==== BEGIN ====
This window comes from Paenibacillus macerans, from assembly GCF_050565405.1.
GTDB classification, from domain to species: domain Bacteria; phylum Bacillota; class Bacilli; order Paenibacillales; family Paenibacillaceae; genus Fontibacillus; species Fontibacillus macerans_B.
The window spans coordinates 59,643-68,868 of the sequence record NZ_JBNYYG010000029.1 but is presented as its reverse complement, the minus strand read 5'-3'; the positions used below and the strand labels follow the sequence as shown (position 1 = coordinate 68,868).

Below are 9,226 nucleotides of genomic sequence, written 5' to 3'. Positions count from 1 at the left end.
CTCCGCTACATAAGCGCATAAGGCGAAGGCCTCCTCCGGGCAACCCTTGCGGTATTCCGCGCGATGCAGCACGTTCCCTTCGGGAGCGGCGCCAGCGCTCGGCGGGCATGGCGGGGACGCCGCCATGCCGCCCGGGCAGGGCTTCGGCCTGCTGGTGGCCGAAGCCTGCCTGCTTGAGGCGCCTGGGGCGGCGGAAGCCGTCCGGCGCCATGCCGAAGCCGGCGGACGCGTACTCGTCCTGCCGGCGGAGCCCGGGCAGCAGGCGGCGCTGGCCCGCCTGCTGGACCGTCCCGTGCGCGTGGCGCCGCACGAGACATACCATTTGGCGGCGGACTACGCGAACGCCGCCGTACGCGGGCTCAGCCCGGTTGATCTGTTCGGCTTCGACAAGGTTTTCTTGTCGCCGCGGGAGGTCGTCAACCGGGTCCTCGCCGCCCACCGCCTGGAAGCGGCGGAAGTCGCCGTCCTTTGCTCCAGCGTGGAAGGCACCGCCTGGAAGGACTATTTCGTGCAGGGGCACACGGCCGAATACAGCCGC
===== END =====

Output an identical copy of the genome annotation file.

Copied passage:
This window comes from Paenibacillus macerans, from assembly GCF_050565405.1.
GTDB classification, from domain to species: domain Bacteria; phylum Bacillota; class Bacilli; order Paenibacillales; family Paenibacillaceae; genus Fontibacillus; species Fontibacillus macerans_B.
The window spans coordinates 59,643-68,868 of the sequence record NZ_JBNYYG010000029.1 but is presented as its reverse complement, the minus strand read 5'-3'; the positions used below and the strand labels follow the sequence as shown (position 1 = coordinate 68,868).

Below are 9,226 nucleotides of genomic sequence, written 5' to 3'. Positions count from 1 at the left end.
CTCCGCTACATAAGCGCATAAGGCGAAGGCCTCCTCCGGGCAACCCTTGCGGTATTCCGCGCGATGCAGCACGTTCCCTTCGGGAGCGGCGCCAGCGCTCGGCGGGCATGGCGGGGACGCCGCCATGCCGCCCGGGCAGGGCTTCGGCCTGCTGGTGGCCGAAGCCTGCCTGCTTGAGGCGCCTGGGGCGGCGGAAGCCGTCCGGCGCCATGCCGAAGCCGGCGGACGCGTACTCGTCCTGCCGGCGGAGCCCGGGCAGCAGGCGGCGCTGGCCCGCCTGCTGGACCGTCCCGTGCGCGTGGCGCCGCACGAGACATACCATTTGGCGGCGGACTACGCGAACGCCGCCGTACGCGGGCTCAGCCCGGTTGATCTGTTCGGCTTCGACAAGGTTTTCTTGTCGCCGCGGGAGGTCGTCAACCGGGTCCTCGCCGCCCACCGCCTGGAAGCGGCGGAAGTCGCCGTCCTTTGCTCCAGCGTGGAAGGCACCGCCTGGAAGGACTATTTCGTGCAGGGGCACACGGCCGAATACAGCCGC